An additional burden for gig workers, since they are contractors and not employees, is that they must pay their own taxes, which can take some adjustment for people used to receiving W2 income. They must also cover their own insurance, equipment and working space, as well as provide for their own retirement savings. There is no “paid time off” for gig workers!
Generational influences on the gig economy. Millennials are the largest single generation at work and are more comfortable with the fluid nature of flex work. Recent studies estimate that 42% of self-employed individuals will likely be from the millennial generation by 2020. The millennial generation looks for the three “F’s” of work: flexibility, fun, and freedom. Gig work often provides those qualities.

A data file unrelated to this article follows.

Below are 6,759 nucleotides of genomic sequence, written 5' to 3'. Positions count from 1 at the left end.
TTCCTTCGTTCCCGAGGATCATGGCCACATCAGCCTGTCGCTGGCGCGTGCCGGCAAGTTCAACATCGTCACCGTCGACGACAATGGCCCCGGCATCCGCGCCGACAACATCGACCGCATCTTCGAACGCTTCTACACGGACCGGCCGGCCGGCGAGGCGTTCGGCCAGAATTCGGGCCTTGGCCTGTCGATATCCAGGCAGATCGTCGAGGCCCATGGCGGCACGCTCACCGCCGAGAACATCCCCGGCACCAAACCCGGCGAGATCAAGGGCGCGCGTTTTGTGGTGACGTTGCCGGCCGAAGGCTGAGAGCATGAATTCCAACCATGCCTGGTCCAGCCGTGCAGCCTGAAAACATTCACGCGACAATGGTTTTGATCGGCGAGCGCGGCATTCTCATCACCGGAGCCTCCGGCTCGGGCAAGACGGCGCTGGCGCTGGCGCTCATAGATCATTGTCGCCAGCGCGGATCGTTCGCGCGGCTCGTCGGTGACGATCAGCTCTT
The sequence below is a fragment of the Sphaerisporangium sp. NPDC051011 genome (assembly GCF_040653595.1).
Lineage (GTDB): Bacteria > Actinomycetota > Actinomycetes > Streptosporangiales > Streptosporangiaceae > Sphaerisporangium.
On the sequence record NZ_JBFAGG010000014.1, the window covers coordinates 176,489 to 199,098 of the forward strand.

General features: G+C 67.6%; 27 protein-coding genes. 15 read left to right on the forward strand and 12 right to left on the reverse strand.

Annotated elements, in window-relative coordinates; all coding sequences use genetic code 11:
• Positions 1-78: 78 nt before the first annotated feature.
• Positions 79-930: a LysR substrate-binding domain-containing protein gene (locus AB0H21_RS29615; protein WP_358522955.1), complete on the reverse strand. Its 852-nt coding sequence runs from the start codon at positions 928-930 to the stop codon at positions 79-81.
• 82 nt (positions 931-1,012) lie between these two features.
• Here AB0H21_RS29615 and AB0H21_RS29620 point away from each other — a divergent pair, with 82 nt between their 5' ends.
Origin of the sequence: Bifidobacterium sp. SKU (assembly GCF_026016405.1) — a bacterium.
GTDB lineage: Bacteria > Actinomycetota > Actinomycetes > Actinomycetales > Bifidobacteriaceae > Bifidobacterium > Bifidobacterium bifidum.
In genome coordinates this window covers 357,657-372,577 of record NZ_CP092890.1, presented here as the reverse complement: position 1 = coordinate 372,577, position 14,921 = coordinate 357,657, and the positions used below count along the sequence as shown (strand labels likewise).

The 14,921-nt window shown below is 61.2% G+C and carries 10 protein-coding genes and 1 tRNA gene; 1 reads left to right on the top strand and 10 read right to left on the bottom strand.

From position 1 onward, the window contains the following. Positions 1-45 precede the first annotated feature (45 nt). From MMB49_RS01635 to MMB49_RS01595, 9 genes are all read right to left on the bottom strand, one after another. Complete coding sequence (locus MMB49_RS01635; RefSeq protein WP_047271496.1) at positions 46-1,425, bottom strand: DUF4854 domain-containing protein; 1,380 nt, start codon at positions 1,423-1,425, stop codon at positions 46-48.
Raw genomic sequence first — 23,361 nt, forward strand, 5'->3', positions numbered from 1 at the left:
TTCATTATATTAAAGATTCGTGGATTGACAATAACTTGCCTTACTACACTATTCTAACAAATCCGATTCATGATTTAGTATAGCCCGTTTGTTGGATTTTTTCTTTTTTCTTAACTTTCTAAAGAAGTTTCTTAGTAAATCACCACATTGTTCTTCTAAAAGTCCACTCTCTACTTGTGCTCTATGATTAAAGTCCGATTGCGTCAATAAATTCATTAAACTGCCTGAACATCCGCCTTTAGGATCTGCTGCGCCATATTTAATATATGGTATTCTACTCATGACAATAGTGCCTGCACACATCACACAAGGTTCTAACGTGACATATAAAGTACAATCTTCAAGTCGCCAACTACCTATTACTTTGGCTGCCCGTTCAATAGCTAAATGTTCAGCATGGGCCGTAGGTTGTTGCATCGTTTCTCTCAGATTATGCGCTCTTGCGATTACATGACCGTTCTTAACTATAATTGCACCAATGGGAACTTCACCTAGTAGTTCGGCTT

How large is the gig economy? Recent estimates put the size of the contingent workforce at around 60 million workers. This number is projected to increase. According to UpWork, one of the largest freelance agencies, by 2027 the majority of US workers will be contract workers.
What does it mean for employers? Adding – and reducing – staff is almost frictionless for companies who utilize gig workers. If your labor needs are seasonal or project-based and you leverage contingent workers, you’ll be able to match payroll size to your busier periods. Your overall real estate needs may be lower as well if you no longer need to provide space for all of your workers.
The thoughtful use of a contingent workforce allows companies to focus on the parts of business that create a distinctive competitive advantage. For example, if you’re known for design and manufacturing excellence, you may choose to concentrate your talent acquisition, career path planning, and retention efforts on employees who work in those areas. Using gig workers may make sense for other key parts of the business such as delivery or sales.